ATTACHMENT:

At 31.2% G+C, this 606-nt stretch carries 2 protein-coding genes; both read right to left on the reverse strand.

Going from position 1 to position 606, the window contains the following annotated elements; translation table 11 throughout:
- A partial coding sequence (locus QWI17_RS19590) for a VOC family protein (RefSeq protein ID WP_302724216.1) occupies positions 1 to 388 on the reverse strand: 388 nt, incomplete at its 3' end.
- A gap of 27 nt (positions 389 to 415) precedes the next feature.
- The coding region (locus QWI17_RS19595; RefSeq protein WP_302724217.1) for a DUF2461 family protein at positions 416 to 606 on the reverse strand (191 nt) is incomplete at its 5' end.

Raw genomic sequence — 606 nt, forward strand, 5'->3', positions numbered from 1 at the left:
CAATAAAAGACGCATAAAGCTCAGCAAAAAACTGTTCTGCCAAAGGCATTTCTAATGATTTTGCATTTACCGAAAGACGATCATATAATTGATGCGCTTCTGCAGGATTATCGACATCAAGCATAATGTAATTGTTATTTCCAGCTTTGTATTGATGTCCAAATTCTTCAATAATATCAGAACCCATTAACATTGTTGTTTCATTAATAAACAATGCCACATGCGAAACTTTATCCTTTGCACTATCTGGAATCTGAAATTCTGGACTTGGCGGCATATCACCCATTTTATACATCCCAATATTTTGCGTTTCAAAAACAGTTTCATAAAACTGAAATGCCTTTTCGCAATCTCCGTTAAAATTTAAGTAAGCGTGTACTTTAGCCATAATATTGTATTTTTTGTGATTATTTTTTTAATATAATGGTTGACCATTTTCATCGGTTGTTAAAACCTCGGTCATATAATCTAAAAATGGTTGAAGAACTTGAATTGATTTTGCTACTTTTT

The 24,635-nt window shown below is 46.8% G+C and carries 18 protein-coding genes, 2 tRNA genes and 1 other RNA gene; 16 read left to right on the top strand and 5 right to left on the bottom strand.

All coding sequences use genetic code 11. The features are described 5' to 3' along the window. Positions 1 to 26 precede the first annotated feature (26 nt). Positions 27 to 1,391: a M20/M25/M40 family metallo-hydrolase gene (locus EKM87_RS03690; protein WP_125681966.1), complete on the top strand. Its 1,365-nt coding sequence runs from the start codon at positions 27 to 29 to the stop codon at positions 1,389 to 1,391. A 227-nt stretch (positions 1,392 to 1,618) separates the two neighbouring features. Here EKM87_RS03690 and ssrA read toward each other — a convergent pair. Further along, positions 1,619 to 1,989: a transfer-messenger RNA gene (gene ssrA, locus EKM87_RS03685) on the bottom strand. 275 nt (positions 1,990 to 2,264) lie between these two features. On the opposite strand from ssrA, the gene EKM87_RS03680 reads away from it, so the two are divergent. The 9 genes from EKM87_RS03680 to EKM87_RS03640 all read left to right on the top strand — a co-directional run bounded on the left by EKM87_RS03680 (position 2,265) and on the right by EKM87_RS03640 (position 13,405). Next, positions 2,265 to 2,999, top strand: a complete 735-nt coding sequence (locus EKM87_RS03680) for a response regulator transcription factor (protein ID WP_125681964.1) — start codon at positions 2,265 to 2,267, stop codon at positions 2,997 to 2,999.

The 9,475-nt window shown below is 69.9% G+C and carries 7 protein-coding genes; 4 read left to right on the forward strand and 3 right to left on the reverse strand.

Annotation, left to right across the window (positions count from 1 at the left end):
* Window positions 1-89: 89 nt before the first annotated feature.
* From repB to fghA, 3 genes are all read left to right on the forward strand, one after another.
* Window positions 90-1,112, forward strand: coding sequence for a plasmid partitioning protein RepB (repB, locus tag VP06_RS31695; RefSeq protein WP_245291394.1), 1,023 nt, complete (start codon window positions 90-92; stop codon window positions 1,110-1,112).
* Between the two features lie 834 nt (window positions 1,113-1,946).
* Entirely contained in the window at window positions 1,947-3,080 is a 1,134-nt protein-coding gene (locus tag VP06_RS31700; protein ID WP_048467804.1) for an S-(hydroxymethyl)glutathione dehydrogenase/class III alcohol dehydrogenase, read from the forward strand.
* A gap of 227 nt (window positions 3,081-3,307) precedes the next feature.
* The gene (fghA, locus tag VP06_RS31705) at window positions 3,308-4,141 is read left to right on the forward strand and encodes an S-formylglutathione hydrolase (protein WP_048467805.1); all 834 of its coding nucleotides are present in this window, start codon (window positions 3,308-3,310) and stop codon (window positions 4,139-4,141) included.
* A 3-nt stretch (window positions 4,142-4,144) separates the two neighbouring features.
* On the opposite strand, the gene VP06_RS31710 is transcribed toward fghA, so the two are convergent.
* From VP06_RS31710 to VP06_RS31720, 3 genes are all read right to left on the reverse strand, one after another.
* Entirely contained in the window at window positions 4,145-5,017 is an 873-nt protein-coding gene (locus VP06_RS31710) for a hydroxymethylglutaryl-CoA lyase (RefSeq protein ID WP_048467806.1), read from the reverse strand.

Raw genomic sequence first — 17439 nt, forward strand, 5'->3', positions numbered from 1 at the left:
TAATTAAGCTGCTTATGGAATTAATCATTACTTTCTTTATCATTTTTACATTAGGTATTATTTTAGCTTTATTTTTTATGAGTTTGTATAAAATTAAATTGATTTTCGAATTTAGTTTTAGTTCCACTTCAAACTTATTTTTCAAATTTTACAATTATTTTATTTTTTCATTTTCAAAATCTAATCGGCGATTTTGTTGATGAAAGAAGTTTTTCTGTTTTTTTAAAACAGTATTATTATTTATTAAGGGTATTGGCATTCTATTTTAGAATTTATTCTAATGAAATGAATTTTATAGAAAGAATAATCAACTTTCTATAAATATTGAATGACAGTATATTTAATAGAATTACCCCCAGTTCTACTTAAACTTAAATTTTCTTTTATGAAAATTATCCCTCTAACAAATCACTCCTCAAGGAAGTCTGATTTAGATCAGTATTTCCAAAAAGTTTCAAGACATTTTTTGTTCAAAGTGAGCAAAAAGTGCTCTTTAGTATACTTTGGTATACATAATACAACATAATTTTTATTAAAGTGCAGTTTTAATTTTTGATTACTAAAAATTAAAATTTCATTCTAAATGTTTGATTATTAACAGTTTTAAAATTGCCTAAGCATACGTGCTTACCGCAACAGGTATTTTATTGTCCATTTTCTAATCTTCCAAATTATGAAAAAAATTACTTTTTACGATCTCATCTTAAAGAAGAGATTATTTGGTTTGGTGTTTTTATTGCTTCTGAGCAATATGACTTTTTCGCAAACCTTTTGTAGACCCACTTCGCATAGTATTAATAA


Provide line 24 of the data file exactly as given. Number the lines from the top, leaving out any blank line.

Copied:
TAATTAAGCTGCTTATGGAATTAATCATTACTTTCTTTATCATTTTTACATTAGGTATTATTTTAGCTTTATTTTTTATGAGTTTGTATAAAATTAAATTGATTTTCGAATTTAGTTTTAGTTCCACTTCAAACTTATTTTTCAAATTTTACAATTATTTTATTTTTTCATTTTCAAAATCTAATCGGCGATTTTGTTGATGAAAGAAGTTTTTCTGTTTTTTTAAAACAGTATTATTATTTATTAAGGGTATTGGCATTCTATTTTAGAATTTATTCTAATGAAATGAATTTTATAGAAAGAATAATCAACTTTCTATAAATATTGAATGACAGTATATTTAATAGAATTACCCCCAGTTCTACTTAAACTTAAATTTTCTTTTATGAAAATTATCCCTCTAACAAATCACTCCTCAAGGAAGTCTGATTTAGATCAGTATTTCCAAAAAGTTTCAAGACATTTTTTGTTCAAAGTGAGCAAAAAGTGCTCTTTAGTATACTTTGGTATACATAATACAACATAATTTTTATTAAAGTGCAGTTTTAATTTTTGATTACTAAAAATTAAAATTTCATTCTAAATGTTTGATTATTAACAGTTTTAAAATTGCCTAAGCATACGTGCTTACCGCAACAGGTATTTTATTGTCCATTTTCTAATCTTCCAAATTATGAAAAAAATTACTTTTTACGATCTCATCTTAAAGAAGAGATTATTTGGTTTGGTGTTTTTATTGCTTCTGAGCAATATGACTTTTTCGCAAACCTTTTGTAGACCCACTTCGCATAGTATTAATAA